Ongoing labor talks also have to be considered. While the next collective bargaining agreement could have improved Franco’s earning power, it’s also feasible that a new CBA might have hurt him to an extent; ownership has already proposed an age-based free-agent threshold of 29.5 years, for instance, and although that particular number was a nonstarter for the players association (due to just this type of situation), the league could explore various permutations of such mechanisms. Regardless of how labor talks between MLB and the MLBPA play out, Rays president of baseball operations Erik Neander and Franco can both rest easy knowing that perhaps the most critical negotiation either will ever personally take part in has been resolved.
Any and all instances of the Rays spending money bring about the typical comments wondering how long until the player on the receiving end of the deal is traded. Such barbs are admittedly somewhat justified due to the Rays’ history of trading players — e.g. Longoria, Blake Snell, Chris Archer — in the latter stages of their extensions. But, even if that’s Franco’s ultimate fate, it’s unlikely to happen anytime soon. Extensions of this nature tend to mirror what the player would have earned absent the long-term contract; in other words, Franco may receive an up-front signing bonus, but his yearly salaries through the first six years figure are considerably lighter than they will be in the portion of his contract covering what would have been free-agent years.
In the short term, then, the Franco extension will have only minimal impact on club payroll. Tampa Bay was projected by Roster Resource’s Jason Martinez to field a payroll of around $76MM in 2021, and the Franco contract probably won’t push that mark up to even $80MM. That number still figures to drop a bit in the near future as the Rays contemplate potential trades and non-tenders related to an abnormally large arbitration class, but any trades or non-tenders of arb-eligible players in the coming days will be unrelated to Franco’s long-term pact.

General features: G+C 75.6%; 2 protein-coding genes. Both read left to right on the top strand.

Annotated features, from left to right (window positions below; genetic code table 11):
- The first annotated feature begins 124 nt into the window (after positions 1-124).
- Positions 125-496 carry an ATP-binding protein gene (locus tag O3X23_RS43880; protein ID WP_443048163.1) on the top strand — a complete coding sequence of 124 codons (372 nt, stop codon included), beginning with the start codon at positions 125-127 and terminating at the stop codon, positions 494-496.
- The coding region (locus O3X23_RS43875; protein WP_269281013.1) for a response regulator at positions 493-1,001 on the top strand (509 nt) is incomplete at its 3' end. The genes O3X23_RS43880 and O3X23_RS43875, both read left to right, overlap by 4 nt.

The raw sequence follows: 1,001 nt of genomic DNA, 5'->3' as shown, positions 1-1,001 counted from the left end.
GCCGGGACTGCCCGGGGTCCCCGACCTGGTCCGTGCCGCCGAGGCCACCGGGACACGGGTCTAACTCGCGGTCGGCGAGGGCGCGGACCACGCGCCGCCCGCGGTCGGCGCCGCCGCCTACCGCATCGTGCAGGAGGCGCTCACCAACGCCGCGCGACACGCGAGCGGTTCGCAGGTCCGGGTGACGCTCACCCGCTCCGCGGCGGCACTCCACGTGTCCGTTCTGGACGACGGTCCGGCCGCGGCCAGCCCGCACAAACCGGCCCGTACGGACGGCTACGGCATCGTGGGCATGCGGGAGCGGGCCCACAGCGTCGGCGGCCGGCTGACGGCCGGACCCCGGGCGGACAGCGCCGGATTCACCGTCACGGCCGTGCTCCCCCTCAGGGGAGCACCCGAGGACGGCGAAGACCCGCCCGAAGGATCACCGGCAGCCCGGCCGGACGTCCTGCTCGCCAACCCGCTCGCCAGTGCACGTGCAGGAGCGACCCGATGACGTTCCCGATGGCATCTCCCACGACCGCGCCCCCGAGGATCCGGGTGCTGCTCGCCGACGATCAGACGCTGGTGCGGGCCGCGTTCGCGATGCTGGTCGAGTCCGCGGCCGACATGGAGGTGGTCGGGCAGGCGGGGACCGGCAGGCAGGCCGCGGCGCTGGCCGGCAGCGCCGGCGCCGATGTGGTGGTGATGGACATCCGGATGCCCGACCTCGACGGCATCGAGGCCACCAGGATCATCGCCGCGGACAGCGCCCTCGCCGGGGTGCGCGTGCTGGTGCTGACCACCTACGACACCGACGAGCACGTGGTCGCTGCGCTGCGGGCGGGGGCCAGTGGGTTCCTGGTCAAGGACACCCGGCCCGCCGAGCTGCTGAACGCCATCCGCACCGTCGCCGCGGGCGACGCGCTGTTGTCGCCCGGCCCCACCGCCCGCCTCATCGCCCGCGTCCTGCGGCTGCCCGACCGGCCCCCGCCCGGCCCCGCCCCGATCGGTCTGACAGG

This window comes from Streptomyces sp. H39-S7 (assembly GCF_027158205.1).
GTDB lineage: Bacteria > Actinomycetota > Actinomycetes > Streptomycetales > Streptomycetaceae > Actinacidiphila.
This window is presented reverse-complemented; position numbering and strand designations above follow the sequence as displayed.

At the end of the day, any contract of this magnitude involves some give and take for both sides. Any number of things could’ve gone wrong for Franco in the years to come, and the looming possibility of those pitfalls underscores the fact that the typically small-payroll Rays are taking on what is, by their standards, an unprecedented risk.
While many will be quick to declare “winners” and “losers” in Hot Stove transactions — be they trades, free-agent signings or contract extensions — there are also instances where a deal simply appears sensible for all sides. Franco receives a generational amount of money and retains the ability to reach free agency in his early 30s. The Rays secure control of a franchise cornerstone whom they hope and believe can be an all-time great. The players union surely approves of the precedent for players with under a year of service being moved forward so substantially.
Ultimately, Franco’s new contract contains positives for all parties involved — perhaps with the exception of Tampa Bay’s division rivals in the AL East who now have to wonder how to combat the emerging superstar into the 2030s.
Yancen Pujols of El Caribe reported last week that the Rays had offered a record-setting extension worth between $150-200MM. Marc Topkin of the Tampa Bay Times reported on Nov. 23 that an agreement was close, and he also had the year-to-year salary breakdown. Joel Sherman of the New York Post (Twitter link) and Hector Gomez of Z101 Sports (Twitter link) reported general parameters, and ESPN’s Jeff Passan eventually reported the specific terms of the contract (Twitter thread).